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Saskatoon Health Region sees increase in privacy breaches and complaints

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Saskatoon Health region sees increase in privacy breaches and complaints
WATCH ABOVE: Saskatoon Health Region sees increase in privacy breaches and complaints – May 25, 2017

The Saskatoon Health Region’s latest data shows that there has been a 50 per cent increase in the total number of privacy breaches and complaints.

The data was compiled between April 1 and March 31 in each fiscal year.

YearLevel 1Level 2Level 3Not Substantiated/Tracked
2012-20134911025
2013-20145412014
2014-20157215121
2015-20169422444

 

READ MORE: New Sask. legislation aims to further protect health information

According to the region’s enterprise risk management director Lori Frank, the increase can be attributed to awareness.

“I think both our staff, physicians and general public are becoming more aware of what a privacy breach or privacy concern is … people are becoming more astute about what privacy means to them as healthcare consumers,” Frank said.

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The Saskatoon Health Region (SHR) breaks down privacy violation into three categories:

Level 1: Unintentional. Example: carelessness in handling personal health information, like forgetting to log-off a computer.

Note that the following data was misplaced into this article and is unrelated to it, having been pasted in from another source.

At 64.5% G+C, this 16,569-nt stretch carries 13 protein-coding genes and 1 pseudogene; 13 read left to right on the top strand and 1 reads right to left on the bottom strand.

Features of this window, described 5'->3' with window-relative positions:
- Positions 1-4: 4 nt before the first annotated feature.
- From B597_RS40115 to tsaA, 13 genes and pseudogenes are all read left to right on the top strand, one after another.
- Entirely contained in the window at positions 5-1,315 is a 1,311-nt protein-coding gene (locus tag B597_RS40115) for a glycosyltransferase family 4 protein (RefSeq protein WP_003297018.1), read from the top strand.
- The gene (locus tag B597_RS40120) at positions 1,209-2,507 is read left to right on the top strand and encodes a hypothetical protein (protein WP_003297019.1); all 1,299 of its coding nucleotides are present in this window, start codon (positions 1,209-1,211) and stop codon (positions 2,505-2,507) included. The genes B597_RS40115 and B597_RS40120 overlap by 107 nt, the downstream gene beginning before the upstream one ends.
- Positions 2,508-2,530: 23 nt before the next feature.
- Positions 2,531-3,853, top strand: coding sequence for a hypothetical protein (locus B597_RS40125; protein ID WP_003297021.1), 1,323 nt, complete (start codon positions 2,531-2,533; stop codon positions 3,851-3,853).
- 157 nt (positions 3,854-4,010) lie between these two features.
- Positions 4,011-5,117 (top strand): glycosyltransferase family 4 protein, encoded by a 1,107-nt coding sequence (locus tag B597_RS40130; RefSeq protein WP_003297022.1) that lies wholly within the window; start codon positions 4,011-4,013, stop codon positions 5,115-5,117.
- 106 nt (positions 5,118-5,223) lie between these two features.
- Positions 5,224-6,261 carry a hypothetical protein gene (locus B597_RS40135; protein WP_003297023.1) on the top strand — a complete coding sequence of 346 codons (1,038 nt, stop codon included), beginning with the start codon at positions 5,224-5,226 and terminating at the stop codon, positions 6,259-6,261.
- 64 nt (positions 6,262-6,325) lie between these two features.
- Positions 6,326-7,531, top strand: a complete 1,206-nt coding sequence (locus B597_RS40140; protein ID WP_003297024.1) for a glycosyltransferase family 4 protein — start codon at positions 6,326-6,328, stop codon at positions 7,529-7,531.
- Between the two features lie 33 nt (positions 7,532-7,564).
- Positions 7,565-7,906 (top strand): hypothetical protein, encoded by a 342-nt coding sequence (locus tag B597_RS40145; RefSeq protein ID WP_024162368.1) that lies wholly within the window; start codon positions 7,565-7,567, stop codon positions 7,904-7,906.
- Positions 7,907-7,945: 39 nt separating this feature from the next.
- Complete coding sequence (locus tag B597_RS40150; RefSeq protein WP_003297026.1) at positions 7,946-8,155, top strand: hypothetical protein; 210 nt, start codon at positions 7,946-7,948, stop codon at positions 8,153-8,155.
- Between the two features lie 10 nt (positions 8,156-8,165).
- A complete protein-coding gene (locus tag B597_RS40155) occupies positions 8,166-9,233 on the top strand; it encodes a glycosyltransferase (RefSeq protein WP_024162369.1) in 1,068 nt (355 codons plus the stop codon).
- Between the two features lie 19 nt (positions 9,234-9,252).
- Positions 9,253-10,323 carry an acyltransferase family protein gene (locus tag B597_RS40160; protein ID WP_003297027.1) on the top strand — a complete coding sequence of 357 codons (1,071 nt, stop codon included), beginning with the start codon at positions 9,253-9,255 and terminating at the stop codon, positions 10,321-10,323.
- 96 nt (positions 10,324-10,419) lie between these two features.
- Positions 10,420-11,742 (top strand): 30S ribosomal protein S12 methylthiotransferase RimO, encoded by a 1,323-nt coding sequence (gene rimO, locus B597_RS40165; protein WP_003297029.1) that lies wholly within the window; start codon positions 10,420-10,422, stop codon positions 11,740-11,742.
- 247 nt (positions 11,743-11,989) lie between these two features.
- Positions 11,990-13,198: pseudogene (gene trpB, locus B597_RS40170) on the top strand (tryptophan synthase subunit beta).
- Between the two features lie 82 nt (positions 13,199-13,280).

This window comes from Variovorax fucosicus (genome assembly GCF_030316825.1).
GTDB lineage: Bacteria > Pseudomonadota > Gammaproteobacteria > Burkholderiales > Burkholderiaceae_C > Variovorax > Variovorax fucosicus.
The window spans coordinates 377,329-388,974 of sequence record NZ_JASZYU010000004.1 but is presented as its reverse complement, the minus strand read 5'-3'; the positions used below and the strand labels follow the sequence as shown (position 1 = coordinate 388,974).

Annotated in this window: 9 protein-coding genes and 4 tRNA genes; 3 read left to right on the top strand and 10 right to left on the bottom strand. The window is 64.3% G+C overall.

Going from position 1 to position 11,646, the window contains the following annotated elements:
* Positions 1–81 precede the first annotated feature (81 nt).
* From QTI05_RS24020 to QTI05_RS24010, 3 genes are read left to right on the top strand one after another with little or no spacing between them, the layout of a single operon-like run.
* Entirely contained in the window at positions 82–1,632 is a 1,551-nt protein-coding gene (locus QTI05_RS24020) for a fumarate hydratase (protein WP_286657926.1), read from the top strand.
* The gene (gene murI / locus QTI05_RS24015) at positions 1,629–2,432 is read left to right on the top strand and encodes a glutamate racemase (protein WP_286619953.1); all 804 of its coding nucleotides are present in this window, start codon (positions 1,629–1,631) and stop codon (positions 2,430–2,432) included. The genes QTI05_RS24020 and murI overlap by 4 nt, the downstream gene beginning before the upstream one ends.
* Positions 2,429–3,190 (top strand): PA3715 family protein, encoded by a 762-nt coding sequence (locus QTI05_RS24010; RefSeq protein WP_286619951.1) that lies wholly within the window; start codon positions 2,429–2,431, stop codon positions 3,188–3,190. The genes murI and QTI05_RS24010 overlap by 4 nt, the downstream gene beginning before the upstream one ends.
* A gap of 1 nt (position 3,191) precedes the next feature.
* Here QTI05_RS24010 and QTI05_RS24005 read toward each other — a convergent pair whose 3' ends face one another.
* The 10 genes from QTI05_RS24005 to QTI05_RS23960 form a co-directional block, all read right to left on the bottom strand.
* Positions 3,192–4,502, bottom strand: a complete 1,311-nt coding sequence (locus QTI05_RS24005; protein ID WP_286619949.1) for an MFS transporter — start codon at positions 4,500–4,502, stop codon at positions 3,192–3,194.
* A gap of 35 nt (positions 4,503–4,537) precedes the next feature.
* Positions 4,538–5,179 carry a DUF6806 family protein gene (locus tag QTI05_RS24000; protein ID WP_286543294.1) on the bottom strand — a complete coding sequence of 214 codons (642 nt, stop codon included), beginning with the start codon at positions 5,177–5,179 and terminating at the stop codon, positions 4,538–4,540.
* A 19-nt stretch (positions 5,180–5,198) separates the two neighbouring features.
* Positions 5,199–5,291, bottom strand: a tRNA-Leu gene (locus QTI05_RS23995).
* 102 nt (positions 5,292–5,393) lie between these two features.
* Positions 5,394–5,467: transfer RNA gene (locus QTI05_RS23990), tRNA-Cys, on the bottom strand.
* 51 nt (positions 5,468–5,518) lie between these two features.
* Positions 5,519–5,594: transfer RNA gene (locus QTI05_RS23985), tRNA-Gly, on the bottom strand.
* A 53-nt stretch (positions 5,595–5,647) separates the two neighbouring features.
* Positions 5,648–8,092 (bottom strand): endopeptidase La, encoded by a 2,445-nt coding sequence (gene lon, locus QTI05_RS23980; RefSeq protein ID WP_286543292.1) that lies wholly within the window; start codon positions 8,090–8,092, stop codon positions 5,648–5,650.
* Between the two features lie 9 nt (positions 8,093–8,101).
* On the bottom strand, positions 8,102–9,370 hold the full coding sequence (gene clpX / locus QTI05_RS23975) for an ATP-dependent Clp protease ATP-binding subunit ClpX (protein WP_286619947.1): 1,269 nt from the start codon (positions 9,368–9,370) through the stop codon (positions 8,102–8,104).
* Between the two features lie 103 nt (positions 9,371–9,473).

Level 2: Intentional, not malicious. Breaching policies or legislation surrounding the collection, use and disclosure of information. Example: accessing patient information without proper consent.

Level 3: Intentional and malicious. Knowingly breaching policies surrounding the collection, use and disclosure of information for personal benefit or to harm another person.

“In those [level three] cases there’s an action that the organization takes beyond education or having those conversations … there’s discipline as an outcome,” Frank explained.

READ MORE: Sask. health employee fired for accessing 900 patient charts

Social media has also played a role in the increase of violations and subsequent complaints.

“Social media is a big part of our world, but what we find is that social media isn’t just an extension of the workplace.”

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“You might find someone talks about their day in a closed group. I think we forget social media isn’t closed or protected in the way we feel is appropriate,” Frank added.

The SHR wants the public to know about their rights as a healthcare consumer. If you think an employee has shared too much information or been careless with it, the region asks you to contact the safety alert line at 306-655-1600.

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